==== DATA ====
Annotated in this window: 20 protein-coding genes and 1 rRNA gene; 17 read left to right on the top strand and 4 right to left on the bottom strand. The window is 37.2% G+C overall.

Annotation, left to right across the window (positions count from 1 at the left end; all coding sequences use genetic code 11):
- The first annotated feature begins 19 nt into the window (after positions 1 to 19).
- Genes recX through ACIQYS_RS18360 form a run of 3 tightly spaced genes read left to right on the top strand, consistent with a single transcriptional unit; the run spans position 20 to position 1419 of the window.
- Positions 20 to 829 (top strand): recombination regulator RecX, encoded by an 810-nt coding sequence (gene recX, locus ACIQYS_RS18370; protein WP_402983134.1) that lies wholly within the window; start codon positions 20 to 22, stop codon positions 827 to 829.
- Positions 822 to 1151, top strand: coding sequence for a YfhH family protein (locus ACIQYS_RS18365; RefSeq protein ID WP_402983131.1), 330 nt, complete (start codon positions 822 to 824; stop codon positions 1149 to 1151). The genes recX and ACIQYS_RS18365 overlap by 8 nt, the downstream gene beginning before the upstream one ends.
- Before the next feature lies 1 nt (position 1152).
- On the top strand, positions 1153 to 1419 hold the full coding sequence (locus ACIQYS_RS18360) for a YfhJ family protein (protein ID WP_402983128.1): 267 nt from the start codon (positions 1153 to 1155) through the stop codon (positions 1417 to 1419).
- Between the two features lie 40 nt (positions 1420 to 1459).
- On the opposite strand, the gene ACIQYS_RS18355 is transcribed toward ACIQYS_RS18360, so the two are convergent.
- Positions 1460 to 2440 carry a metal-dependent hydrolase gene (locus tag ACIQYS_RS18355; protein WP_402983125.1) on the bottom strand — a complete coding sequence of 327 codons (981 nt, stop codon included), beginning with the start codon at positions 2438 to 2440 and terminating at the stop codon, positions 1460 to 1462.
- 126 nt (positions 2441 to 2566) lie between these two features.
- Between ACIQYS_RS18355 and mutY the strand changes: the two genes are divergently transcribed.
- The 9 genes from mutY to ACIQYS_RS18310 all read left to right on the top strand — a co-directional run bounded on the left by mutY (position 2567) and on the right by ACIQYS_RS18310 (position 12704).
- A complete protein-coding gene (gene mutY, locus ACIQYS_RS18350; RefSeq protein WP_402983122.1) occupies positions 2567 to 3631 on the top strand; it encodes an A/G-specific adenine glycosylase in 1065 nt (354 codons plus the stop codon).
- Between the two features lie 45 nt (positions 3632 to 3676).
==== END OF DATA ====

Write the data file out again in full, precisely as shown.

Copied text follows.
Annotated in this window: 20 protein-coding genes and 1 rRNA gene; 17 read left to right on the top strand and 4 right to left on the bottom strand. The window is 37.2% G+C overall.

Annotation, left to right across the window (positions count from 1 at the left end; all coding sequences use genetic code 11):
- The first annotated feature begins 19 nt into the window (after positions 1 to 19).
- Genes recX through ACIQYS_RS18360 form a run of 3 tightly spaced genes read left to right on the top strand, consistent with a single transcriptional unit; the run spans position 20 to position 1419 of the window.
- Positions 20 to 829 (top strand): recombination regulator RecX, encoded by an 810-nt coding sequence (gene recX, locus ACIQYS_RS18370; protein WP_402983134.1) that lies wholly within the window; start codon positions 20 to 22, stop codon positions 827 to 829.
- Positions 822 to 1151, top strand: coding sequence for a YfhH family protein (locus ACIQYS_RS18365; RefSeq protein ID WP_402983131.1), 330 nt, complete (start codon positions 822 to 824; stop codon positions 1149 to 1151). The genes recX and ACIQYS_RS18365 overlap by 8 nt, the downstream gene beginning before the upstream one ends.
- Before the next feature lies 1 nt (position 1152).
- On the top strand, positions 1153 to 1419 hold the full coding sequence (locus ACIQYS_RS18360) for a YfhJ family protein (protein ID WP_402983128.1): 267 nt from the start codon (positions 1153 to 1155) through the stop codon (positions 1417 to 1419).
- Between the two features lie 40 nt (positions 1420 to 1459).
- On the opposite strand, the gene ACIQYS_RS18355 is transcribed toward ACIQYS_RS18360, so the two are convergent.
- Positions 1460 to 2440 carry a metal-dependent hydrolase gene (locus tag ACIQYS_RS18355; protein WP_402983125.1) on the bottom strand — a complete coding sequence of 327 codons (981 nt, stop codon included), beginning with the start codon at positions 2438 to 2440 and terminating at the stop codon, positions 1460 to 1462.
- 126 nt (positions 2441 to 2566) lie between these two features.
- Between ACIQYS_RS18355 and mutY the strand changes: the two genes are divergently transcribed.
- The 9 genes from mutY to ACIQYS_RS18310 all read left to right on the top strand — a co-directional run bounded on the left by mutY (position 2567) and on the right by ACIQYS_RS18310 (position 12704).
- A complete protein-coding gene (gene mutY, locus ACIQYS_RS18350; RefSeq protein WP_402983122.1) occupies positions 2567 to 3631 on the top strand; it encodes an A/G-specific adenine glycosylase in 1065 nt (354 codons plus the stop codon).
- Between the two features lie 45 nt (positions 3632 to 3676).